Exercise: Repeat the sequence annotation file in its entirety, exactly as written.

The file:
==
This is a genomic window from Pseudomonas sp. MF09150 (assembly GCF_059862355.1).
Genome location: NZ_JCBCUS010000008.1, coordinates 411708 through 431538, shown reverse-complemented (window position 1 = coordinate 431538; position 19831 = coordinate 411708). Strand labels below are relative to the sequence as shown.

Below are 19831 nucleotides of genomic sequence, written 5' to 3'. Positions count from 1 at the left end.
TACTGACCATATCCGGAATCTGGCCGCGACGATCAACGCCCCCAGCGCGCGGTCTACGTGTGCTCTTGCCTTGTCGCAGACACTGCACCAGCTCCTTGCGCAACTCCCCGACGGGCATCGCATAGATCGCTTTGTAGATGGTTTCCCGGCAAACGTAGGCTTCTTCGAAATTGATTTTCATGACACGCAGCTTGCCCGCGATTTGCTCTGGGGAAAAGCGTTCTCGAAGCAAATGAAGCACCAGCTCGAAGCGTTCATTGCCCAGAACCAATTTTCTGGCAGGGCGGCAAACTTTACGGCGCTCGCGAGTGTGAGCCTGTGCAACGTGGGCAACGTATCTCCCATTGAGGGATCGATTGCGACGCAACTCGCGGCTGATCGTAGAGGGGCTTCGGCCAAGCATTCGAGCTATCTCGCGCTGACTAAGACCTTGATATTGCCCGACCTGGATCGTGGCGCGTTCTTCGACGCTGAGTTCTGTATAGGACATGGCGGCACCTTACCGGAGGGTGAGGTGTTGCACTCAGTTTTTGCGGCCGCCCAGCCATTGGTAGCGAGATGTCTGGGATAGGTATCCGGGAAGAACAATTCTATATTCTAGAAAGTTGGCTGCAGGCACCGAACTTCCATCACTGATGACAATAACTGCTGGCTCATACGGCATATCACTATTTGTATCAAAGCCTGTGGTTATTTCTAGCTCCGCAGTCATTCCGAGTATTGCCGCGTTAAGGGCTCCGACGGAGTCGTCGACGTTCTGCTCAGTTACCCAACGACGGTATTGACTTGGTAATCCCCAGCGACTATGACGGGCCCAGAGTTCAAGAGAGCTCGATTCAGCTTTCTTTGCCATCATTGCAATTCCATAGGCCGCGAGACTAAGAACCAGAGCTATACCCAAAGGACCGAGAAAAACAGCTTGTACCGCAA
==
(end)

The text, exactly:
This is a genomic window from Pseudomonas sp. MF09150 (assembly GCF_059862355.1).
Genome location: NZ_JCBCUS010000008.1, coordinates 411708 through 431538, shown reverse-complemented (window position 1 = coordinate 431538; position 19831 = coordinate 411708). Strand labels below are relative to the sequence as shown.

Below are 19831 nucleotides of genomic sequence, written 5' to 3'. Positions count from 1 at the left end.
TACTGACCATATCCGGAATCTGGCCGCGACGATCAACGCCCCCAGCGCGCGGTCTACGTGTGCTCTTGCCTTGTCGCAGACACTGCACCAGCTCCTTGCGCAACTCCCCGACGGGCATCGCATAGATCGCTTTGTAGATGGTTTCCCGGCAAACGTAGGCTTCTTCGAAATTGATTTTCATGACACGCAGCTTGCCCGCGATTTGCTCTGGGGAAAAGCGTTCTCGAAGCAAATGAAGCACCAGCTCGAAGCGTTCATTGCCCAGAACCAATTTTCTGGCAGGGCGGCAAACTTTACGGCGCTCGCGAGTGTGAGCCTGTGCAACGTGGGCAACGTATCTCCCATTGAGGGATCGATTGCGACGCAACTCGCGGCTGATCGTAGAGGGGCTTCGGCCAAGCATTCGAGCTATCTCGCGCTGACTAAGACCTTGATATTGCCCGACCTGGATCGTGGCGCGTTCTTCGACGCTGAGTTCTGTATAGGACATGGCGGCACCTTACCGGAGGGTGAGGTGTTGCACTCAGTTTTTGCGGCCGCCCAGCCATTGGTAGCGAGATGTCTGGGATAGGTATCCGGGAAGAACAATTCTATATTCTAGAAAGTTGGCTGCAGGCACCGAACTTCCATCACTGATGACAATAACTGCTGGCTCATACGGCATATCACTATTTGTATCAAAGCCTGTGGTTATTTCTAGCTCCGCAGTCATTCCGAGTATTGCCGCGTTAAGGGCTCCGACGGAGTCGTCGACGTTCTGCTCAGTTACCCAACGACGGTATTGACTTGGTAATCCCCAGCGACTATGACGGGCCCAGAGTTCAAGAGAGCTCGATTCAGCTTTCTTTGCCATCATTGCAATTCCATAGGCCGCGAGACTAAGAACCAGAGCTATACCCAAAGGACCGAGAAAAACAGCTTGTACCGCAA